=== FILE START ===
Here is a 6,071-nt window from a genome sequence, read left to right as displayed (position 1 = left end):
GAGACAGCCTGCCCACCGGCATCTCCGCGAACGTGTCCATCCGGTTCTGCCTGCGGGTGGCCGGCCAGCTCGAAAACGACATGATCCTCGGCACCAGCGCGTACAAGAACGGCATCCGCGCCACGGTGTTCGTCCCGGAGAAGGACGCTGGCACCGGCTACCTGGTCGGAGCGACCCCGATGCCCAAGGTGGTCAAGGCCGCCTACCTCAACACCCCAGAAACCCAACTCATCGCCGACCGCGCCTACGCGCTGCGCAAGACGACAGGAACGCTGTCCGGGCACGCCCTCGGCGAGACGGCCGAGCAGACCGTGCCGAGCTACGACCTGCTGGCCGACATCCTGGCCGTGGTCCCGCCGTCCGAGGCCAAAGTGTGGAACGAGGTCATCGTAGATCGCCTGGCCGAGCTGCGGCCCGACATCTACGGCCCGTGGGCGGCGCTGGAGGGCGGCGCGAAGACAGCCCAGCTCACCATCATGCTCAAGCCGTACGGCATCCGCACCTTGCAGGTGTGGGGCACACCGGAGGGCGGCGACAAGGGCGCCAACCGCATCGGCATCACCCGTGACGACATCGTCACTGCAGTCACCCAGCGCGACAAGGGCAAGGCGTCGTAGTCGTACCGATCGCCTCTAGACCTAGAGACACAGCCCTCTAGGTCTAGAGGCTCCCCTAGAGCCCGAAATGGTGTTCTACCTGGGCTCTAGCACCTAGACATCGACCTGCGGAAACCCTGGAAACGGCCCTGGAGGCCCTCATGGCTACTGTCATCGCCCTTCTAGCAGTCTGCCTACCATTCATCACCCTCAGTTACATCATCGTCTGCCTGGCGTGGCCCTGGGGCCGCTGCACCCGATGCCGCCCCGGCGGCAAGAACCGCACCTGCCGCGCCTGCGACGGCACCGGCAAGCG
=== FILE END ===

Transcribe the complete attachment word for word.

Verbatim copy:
Here is a 6,071-nt window from a genome sequence, read left to right as displayed (position 1 = left end):
GAGACAGCCTGCCCACCGGCATCTCCGCGAACGTGTCCATCCGGTTCTGCCTGCGGGTGGCCGGCCAGCTCGAAAACGACATGATCCTCGGCACCAGCGCGTACAAGAACGGCATCCGCGCCACGGTGTTCGTCCCGGAGAAGGACGCTGGCACCGGCTACCTGGTCGGAGCGACCCCGATGCCCAAGGTGGTCAAGGCCGCCTACCTCAACACCCCAGAAACCCAACTCATCGCCGACCGCGCCTACGCGCTGCGCAAGACGACAGGAACGCTGTCCGGGCACGCCCTCGGCGAGACGGCCGAGCAGACCGTGCCGAGCTACGACCTGCTGGCCGACATCCTGGCCGTGGTCCCGCCGTCCGAGGCCAAAGTGTGGAACGAGGTCATCGTAGATCGCCTGGCCGAGCTGCGGCCCGACATCTACGGCCCGTGGGCGGCGCTGGAGGGCGGCGCGAAGACAGCCCAGCTCACCATCATGCTCAAGCCGTACGGCATCCGCACCTTGCAGGTGTGGGGCACACCGGAGGGCGGCGACAAGGGCGCCAACCGCATCGGCATCACCCGTGACGACATCGTCACTGCAGTCACCCAGCGCGACAAGGGCAAGGCGTCGTAGTCGTACCGATCGCCTCTAGACCTAGAGACACAGCCCTCTAGGTCTAGAGGCTCCCCTAGAGCCCGAAATGGTGTTCTACCTGGGCTCTAGCACCTAGACATCGACCTGCGGAAACCCTGGAAACGGCCCTGGAGGCCCTCATGGCTACTGTCATCGCCCTTCTAGCAGTCTGCCTACCATTCATCACCCTCAGTTACATCATCGTCTGCCTGGCGTGGCCCTGGGGCCGCTGCACCCGATGCCGCCCCGGCGGCAAGAACCGCACCTGCCGCGCCTGCGACGGCACCGGCAAGCG